|BASICS OF LANDSCAPE COMPOSITION
L. Diane Johnson
Composition is one of the most challenging yet powerful and exciting aspects
of painting. It is the technical foundation of your painting.
Without it, paintings visually fall apart. Careful consideration
of the composition before putting paint to surface will make
your session more enjoyable, and contribute to the success of
Work out your composition early, moving yourself or elements
around until the arrangement is pleasing to you. Making major
changes and adjustments later in the painting process is much
more difficult. All of the elements found in your painting (sky,
land, water, buildings, etc.) should be in balanced relationship
of scale, shapes, rhythm, pattern, etc. In a landscape painting,
you'll look for a foreground, middle ground and background.
are just a few things to keep in mind and check while
- balance, of elements & color
- proper rendering of light using value
- center of interest · perspective
- space division
- direction of line(s)
- positive/negative shapes
- balance of patterns
- overall design quality & visual strength
You should have a strong center of interest, or focal point.
This is the element to which all other elements will direct
the viewer. You may have secondary elements, but attempt to
have just one center of interest. Use the other features in
your painting, sky, trees, and flowers, to lead and keep the
viewer coming back to the focal point. Doing this will also
create a sense of depth and space in your painting.
Technically, there are two kinds of balance in a composition.
Symmetrical balance (also referred to as "formal"), and asymmetrical
balance (also called "informal balance"). Symmetrical balance
produces paintings that are restful, calming, and visually stable.
Asymmetrical balance is characterized by arranging related or
unrelated objects of differing visual weights counterbalancing
one another. This can heighten interest, bring informality,
or even produce tension in a painting. While both are ways correct,
yet each offers different advantages and purpose.
to Compose: Using a viewfinder
Once you've selected your subject, how do you compose your painting?
There are several approaches. One simple way is to use a viewfinder.
An empty 35mm slide holder will do nicely, or simply cut two
right angle corners, or fixed rectangle out of a piece of cardboard.
If you have a prepared size canvas, board, or paper, first look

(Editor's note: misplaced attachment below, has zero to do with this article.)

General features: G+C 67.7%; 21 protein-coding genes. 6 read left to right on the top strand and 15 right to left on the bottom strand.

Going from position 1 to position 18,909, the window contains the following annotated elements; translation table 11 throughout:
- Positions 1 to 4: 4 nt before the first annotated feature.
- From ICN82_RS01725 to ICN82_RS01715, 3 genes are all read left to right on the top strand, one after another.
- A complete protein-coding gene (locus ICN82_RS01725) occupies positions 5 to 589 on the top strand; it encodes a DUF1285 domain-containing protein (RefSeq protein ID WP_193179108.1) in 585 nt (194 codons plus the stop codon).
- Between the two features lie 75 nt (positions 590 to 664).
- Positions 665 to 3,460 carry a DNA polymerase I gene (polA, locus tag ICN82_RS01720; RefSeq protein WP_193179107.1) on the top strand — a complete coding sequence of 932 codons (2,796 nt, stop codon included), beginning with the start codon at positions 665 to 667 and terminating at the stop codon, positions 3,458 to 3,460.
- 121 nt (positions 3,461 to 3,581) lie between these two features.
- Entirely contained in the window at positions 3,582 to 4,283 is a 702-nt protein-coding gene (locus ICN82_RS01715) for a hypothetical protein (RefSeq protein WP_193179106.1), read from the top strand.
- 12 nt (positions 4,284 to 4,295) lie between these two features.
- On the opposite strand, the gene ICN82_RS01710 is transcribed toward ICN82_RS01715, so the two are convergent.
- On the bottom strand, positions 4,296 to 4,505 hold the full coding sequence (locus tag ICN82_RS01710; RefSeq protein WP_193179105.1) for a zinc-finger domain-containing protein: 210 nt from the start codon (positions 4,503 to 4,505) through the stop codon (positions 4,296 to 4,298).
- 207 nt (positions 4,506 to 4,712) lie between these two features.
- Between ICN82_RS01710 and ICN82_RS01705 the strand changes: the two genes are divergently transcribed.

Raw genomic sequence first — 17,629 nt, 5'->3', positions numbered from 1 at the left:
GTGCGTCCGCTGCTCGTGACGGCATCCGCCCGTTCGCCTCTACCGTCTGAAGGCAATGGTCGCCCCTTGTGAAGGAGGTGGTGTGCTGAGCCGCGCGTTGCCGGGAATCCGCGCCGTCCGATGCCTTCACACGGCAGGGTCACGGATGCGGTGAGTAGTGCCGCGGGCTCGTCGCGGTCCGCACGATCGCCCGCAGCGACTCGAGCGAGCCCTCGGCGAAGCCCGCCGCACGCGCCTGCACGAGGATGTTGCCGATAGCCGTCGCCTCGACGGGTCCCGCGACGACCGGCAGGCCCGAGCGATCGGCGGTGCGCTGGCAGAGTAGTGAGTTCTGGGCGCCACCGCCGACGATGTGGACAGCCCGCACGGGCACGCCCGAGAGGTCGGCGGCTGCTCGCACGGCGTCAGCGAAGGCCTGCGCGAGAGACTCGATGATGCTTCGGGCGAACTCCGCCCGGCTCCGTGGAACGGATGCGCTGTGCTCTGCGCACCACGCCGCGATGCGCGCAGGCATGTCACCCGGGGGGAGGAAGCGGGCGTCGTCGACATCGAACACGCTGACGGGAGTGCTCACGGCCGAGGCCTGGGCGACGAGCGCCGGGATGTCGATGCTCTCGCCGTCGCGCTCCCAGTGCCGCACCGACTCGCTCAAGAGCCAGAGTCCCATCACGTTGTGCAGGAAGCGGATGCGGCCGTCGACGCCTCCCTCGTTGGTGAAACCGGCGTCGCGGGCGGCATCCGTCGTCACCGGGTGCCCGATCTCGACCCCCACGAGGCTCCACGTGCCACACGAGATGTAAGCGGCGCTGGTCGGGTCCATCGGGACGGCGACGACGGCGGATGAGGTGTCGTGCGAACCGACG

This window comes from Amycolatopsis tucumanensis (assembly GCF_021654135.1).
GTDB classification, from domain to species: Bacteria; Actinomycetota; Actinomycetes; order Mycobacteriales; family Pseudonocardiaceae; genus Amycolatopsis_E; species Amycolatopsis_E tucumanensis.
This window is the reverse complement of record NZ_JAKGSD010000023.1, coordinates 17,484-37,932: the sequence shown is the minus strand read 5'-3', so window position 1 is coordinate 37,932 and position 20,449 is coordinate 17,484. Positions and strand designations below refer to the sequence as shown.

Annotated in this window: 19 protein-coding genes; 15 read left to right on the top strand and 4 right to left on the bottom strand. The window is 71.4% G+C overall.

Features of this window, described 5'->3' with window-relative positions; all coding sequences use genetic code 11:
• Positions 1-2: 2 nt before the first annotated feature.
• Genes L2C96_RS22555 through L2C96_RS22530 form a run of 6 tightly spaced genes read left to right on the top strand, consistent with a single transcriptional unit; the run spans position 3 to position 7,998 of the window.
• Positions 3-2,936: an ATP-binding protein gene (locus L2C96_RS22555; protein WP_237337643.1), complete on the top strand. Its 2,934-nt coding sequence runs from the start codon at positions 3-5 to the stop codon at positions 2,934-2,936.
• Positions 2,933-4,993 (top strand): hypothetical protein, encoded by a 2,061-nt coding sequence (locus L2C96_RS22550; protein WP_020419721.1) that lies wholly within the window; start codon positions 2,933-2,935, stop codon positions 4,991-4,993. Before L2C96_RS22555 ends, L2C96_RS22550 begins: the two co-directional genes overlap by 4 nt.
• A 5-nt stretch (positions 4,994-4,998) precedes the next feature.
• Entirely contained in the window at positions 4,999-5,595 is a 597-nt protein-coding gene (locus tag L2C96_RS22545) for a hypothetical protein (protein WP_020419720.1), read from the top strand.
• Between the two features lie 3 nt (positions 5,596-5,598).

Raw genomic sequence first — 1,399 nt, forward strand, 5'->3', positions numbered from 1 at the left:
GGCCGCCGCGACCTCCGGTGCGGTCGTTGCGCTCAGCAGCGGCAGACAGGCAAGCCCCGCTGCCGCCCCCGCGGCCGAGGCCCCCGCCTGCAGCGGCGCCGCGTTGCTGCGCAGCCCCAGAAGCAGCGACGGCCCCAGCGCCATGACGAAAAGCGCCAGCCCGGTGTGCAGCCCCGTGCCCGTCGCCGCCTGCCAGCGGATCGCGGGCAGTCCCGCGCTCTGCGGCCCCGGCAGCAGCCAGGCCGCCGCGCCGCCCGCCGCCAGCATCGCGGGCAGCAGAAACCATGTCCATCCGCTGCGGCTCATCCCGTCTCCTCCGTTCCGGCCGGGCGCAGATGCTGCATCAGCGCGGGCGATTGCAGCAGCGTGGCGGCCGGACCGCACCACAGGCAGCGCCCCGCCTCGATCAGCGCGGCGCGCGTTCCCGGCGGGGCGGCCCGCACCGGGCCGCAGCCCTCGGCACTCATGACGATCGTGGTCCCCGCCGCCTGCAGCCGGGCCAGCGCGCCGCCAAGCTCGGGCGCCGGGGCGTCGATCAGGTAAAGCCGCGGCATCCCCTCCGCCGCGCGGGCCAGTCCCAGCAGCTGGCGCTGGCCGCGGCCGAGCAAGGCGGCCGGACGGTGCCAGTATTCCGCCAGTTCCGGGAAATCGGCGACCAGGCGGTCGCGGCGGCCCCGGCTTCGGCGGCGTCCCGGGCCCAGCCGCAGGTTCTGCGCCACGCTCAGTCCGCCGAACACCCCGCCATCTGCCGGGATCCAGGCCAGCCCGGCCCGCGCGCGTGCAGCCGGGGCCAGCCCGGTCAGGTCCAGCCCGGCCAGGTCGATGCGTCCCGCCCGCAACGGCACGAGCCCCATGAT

through the viewfinder to capture the proportion of your painting
surface. Then look through the viewfinder with one eye while
squinting with the other, to view the scene you wish to paint.
Move the viewfinder toward and away from your eye fine-tuning
the composition by deciding whether you prefer an symmetrical
or asymmetrical, vertical or horizontal composition, and so
on. Don't be limited by the shape of the viewfinder (unless
the surface you are using is a fixed shape.) Physically move
around until you see exactly what you want, then set up your
Rule of Thirds
Another guide in composing is the "rule of thirds". Used more
in photography than in art, the concept still applies. Simply
put, look for naturally occurring in divisions of thirds in
a scene. Try to avoid splitting your painting top to bottom,
or side to side in half. It is more interesting to have a low
or high horizon for instance, with one third at the top, two
thirds at the bottom (or visa-versa) than splitting a painting
right down the middle. Of course, many more variations are possible.
Law of the Golden Section
A classic mathematical formula for distributing weight in a
painting. Portrait painters since the Renaissance have adopted
the use of this formula which is also applicable to any other
subject as well. The law established by the ancient architect
called Vitruvius, states:
"For a space divided into equal parts to be agreeable and aesthetic,
between the smallest and largest parts there must be the same
relationship as between this larger part and the whole space."
You can find more in-depth explanations about this law in the
book, The Big Book of Oil Painting, by José M. Parramón.
The idea is to become familiar with the principles above as
a guide in training your eyes to naturally create interesting
and powerful compositions. In so doing, work to simplify, reducing
all elements in the painting to only the information you need
to express your subject or idea. In time, the very deliberate
process of developing a composition will give way to a more
natural, intuitive, interesting, and automatic activity, resulting
in more original arrangements. You will also be better able
to control your visual statement by expressing what you wish.
To check your composition while painting, view through a mirror
turning your back toward the scene & easel. Shift your eyes
back & forth between the painting and scene. Check for skewed
elements, alignment, color, etc. Turn back to the painting to
make your changes.